Mass exodus from Nagorno-Karabakh: Over 70,000 displaced people seek refuge in Armenia

Mass exodus from Nagorno-Karabakh: Over 70,000 displaced people seek refuge in Armenia
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Amid dissolution of Nagorno-Karabakh state institutions, thousands continue to cross into Armenia daily.

The escalating crisis in Nagorno-Karabakh has resulted in significant human displacement, with over 70,500 people seeking refuge in Armenia, according to Armenpress. The intensity of this influx shows no signs of abating, indicating a profound humanitarian and administrative challenge.

Nazeli Baghdasaryan, spokeswoman for the Prime Minister, confirmed at a press conference that the number of displaced persons continues to rise. Of the 70,500 people who have entered Armenia, 50,866 have been registered, while efforts to account for the remaining refugees are ongoing, with approximately 1,000 people being registered and assisted every hour.

This mass displacement is occurring in the context of a significant political upheaval in Nagorno-Karabakh. President Samvel Shahramanyan has signed an order to dissolve all state institutions and organizations in the territory by January 1, 2024. This drastic measure implies a comprehensive restructuring of the region's governmental and administrative structure.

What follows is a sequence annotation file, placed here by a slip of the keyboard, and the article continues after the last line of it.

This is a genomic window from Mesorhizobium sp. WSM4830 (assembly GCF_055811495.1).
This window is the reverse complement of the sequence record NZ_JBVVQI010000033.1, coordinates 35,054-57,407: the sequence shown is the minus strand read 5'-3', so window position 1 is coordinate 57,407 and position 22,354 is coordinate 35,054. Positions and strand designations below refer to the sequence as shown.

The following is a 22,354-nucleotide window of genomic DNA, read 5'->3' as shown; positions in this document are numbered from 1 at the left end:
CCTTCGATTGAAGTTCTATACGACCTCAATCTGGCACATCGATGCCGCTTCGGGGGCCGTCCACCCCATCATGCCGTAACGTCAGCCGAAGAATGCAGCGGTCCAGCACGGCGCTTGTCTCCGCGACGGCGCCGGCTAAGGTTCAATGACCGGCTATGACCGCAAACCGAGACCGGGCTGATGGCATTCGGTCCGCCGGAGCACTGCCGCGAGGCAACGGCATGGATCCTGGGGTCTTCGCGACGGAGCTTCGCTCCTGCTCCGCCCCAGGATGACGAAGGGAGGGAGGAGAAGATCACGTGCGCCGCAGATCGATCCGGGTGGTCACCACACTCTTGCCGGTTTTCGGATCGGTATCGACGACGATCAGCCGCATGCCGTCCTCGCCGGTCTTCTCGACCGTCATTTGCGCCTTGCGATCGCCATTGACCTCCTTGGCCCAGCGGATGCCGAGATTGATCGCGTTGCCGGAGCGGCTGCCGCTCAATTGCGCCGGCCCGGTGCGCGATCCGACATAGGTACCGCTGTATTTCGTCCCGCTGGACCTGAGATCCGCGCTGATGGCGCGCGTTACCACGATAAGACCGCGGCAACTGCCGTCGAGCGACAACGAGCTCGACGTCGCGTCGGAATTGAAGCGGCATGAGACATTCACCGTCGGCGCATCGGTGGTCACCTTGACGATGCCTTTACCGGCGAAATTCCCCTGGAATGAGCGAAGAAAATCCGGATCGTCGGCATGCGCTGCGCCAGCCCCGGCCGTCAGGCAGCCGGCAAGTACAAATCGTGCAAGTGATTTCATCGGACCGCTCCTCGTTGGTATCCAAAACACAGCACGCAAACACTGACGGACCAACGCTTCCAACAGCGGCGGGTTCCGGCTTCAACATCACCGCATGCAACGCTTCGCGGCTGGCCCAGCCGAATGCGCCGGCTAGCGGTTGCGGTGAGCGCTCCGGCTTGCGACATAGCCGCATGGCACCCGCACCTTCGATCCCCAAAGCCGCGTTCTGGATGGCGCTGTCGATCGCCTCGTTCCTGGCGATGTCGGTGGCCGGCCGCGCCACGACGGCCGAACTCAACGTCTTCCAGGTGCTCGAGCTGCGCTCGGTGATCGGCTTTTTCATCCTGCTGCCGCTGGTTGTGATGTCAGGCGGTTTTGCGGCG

"The population of Nagorno-Karabakh will become familiar with the conditions of reintegration presented by Azerbaijan after this decree comes into force," the decree reads. This development alludes to a complex political, administrative, and humanitarian landscape unfolding in the midst of territorial and governance disputes.

The Armenian authorities are faced with the monumental task of managing an abrupt and massive influx of displaced persons. Humanitarian assistance, shelter and administrative processing are among the top priorities to address the immediate needs of those fleeing Nagorno-Karabakh. International observers and aid agencies are closely monitoring the situation as the political and humanitarian crises converge.

As Armenia grapples with the logistics and implications of the ongoing displacement, questions about the future of Nagorno-Karabakh and its people loom large. The dissolution of its state institutions underscores the profound transformation the region is about to undergo.